About two months ago I tried to reach out to the SharePoint community with a small survey on how Virtualization is used with SharePoint. The survey was primarily for my own interest to benchmark what others are doing, but I also thought that I should share this with everyone. SharePoint and Virtualization is an interesting piece of discussion; some despise it and some love it. For more information on SharePoint and virtualization read this great article from SharePointMagazine.net.
And now the results
All but one answering this survey said that they were using virtualization in their SharePoint environment. Not that surprising - I guess that if you don't virtualize then you do not even bother to look at the survey.
Since this survey did not specify if it was for production, test, staging or development the answers on what virtualization technology that was used was quite spread. Microsoft Hyper-V and VMWare ESX Server was the two products that most survey participants used. Not surprisingly was Microsoft Virtual PC right behind those two.
What is virtualized?
Almost everyone (95.7%) is virtualizing their development environment and half (50%) of the survey participants is virtualizing their production environment. This was a bit higher than I expected.
But what is virtualized then? The Web Front End was the clear "winner" with the Query service as a runner up. A quite high number of respondents answered that they were virtualizing the database role (73,9%) but only half of them could really recommend it (37,2%). The Excel Services role was something that about half of the participants virtualized (47,8%) and recommended for virtualiztion (44,2%).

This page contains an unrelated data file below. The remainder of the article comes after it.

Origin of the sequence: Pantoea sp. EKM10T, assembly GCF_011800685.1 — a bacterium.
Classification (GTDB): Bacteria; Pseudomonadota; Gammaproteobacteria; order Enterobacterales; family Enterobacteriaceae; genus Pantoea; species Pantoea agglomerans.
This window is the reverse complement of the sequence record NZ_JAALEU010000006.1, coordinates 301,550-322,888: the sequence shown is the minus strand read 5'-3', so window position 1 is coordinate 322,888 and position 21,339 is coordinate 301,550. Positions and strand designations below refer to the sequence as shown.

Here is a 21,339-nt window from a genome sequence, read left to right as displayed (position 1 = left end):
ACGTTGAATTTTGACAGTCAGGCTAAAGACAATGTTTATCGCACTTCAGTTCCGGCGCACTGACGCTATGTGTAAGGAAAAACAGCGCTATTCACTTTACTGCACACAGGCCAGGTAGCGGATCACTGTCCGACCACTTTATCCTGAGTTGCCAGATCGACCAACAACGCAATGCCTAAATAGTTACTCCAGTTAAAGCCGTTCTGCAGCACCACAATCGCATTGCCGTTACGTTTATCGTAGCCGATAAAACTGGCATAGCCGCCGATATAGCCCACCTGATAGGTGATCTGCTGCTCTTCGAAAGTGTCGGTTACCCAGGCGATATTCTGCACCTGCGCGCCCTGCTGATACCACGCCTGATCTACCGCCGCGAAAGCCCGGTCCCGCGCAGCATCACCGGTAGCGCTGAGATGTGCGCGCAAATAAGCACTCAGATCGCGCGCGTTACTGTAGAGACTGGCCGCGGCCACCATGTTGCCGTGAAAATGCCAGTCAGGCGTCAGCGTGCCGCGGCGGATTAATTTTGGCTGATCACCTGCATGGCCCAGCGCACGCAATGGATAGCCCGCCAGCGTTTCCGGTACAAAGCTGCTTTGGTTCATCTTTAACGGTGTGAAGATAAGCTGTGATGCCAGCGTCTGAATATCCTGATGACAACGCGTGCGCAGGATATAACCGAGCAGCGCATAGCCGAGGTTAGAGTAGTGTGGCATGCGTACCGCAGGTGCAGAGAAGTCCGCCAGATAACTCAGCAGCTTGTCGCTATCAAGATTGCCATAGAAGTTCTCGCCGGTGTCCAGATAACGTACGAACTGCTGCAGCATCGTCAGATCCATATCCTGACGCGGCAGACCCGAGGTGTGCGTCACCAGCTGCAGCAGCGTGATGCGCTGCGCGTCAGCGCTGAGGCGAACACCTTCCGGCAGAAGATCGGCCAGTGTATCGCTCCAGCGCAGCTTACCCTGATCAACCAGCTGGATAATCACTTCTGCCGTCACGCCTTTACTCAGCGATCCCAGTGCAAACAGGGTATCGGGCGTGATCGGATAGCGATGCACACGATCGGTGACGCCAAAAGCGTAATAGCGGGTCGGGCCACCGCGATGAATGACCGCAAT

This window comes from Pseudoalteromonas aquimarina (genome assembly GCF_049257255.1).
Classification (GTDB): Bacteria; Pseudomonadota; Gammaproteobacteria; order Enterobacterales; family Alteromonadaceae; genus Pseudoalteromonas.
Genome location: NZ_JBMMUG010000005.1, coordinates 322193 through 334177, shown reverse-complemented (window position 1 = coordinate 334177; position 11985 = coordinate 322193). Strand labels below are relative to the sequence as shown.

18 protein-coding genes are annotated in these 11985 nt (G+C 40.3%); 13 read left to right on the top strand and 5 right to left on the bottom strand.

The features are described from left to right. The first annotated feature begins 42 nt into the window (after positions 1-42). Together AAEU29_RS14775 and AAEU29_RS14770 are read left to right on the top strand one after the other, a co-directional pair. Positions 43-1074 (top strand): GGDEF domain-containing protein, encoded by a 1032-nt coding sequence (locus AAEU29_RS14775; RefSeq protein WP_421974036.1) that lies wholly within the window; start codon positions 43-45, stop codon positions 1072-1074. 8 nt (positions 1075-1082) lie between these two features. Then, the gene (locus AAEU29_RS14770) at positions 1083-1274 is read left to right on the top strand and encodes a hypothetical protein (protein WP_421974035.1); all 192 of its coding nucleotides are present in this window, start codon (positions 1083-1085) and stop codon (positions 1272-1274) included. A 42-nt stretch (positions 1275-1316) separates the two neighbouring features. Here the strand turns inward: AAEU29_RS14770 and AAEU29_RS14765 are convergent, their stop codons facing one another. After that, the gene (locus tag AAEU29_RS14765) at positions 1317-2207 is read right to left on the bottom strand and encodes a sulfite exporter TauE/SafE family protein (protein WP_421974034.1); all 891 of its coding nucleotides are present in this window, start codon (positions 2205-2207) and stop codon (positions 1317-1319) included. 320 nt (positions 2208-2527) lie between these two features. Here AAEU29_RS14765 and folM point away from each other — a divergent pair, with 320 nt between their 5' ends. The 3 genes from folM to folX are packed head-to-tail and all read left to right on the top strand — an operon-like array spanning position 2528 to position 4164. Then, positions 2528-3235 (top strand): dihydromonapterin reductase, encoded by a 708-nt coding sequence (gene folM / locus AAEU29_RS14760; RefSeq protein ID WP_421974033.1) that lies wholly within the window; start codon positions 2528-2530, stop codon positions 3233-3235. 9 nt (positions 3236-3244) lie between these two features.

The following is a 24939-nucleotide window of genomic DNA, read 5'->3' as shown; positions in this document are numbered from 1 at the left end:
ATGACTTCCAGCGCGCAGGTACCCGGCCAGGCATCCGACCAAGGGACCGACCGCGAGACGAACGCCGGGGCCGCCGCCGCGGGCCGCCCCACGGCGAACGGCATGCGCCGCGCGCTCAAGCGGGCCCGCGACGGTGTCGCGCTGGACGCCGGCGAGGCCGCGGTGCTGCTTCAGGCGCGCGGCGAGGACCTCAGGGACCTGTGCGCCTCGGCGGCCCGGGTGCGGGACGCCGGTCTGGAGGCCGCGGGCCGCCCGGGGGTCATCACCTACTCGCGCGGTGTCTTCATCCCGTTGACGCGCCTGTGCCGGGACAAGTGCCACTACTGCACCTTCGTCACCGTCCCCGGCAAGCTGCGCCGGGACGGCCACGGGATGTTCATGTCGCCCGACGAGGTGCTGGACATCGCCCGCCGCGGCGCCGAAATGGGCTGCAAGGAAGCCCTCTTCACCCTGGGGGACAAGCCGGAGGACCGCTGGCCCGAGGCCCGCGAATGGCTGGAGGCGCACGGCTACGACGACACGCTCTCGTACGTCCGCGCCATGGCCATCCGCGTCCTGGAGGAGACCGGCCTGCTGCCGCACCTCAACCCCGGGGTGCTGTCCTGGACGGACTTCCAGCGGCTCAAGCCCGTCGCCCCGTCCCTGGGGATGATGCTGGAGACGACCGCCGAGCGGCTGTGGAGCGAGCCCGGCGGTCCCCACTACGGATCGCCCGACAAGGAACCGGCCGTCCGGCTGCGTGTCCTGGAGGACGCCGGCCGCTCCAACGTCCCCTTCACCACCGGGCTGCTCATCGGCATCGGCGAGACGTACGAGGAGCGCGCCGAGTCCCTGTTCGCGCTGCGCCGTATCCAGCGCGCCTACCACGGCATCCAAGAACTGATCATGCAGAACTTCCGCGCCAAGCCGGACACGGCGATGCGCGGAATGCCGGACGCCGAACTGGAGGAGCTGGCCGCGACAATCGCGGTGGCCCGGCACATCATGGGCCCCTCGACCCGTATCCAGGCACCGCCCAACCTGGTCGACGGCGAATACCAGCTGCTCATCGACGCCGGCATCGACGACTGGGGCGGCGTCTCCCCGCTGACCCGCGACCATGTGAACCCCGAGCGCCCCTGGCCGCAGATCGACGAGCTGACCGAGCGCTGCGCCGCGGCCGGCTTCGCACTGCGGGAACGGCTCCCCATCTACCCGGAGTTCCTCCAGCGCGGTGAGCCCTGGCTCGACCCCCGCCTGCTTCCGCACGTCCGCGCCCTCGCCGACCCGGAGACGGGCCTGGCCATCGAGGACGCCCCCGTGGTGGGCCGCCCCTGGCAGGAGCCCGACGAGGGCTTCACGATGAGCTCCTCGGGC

The majority did not recommend virtualizing the database role (80%) nor the Index role (43,3%).
Almost everyone was very satisfied (40%) or satisfied (53%) with virtualizing their SharePoint environments and only a few were dissatisfied (7%). 98% of the respondents do recommend virtualizing SharePoint.
One thing that I really wanted to find out was why SharePoint is virtualized and here are what the survey participants thought:
Agrees Neutral Does not agree Lower hardware cost 82% 14% 5% Lower license costs 21% 47% 33% Lower maintenance costs 62% 29% 9% Better performance 7% 52% 40% Improves scalability 64% 24% 12% Improved security 27% 56% 17% Improved redundancy 60% 36% 5% Safe backup 55% 31% 14% Simplifies development 86% 14% 0% Simplifies deployment 73% 20% 7% Positive effect on the environment 74% 26% 0%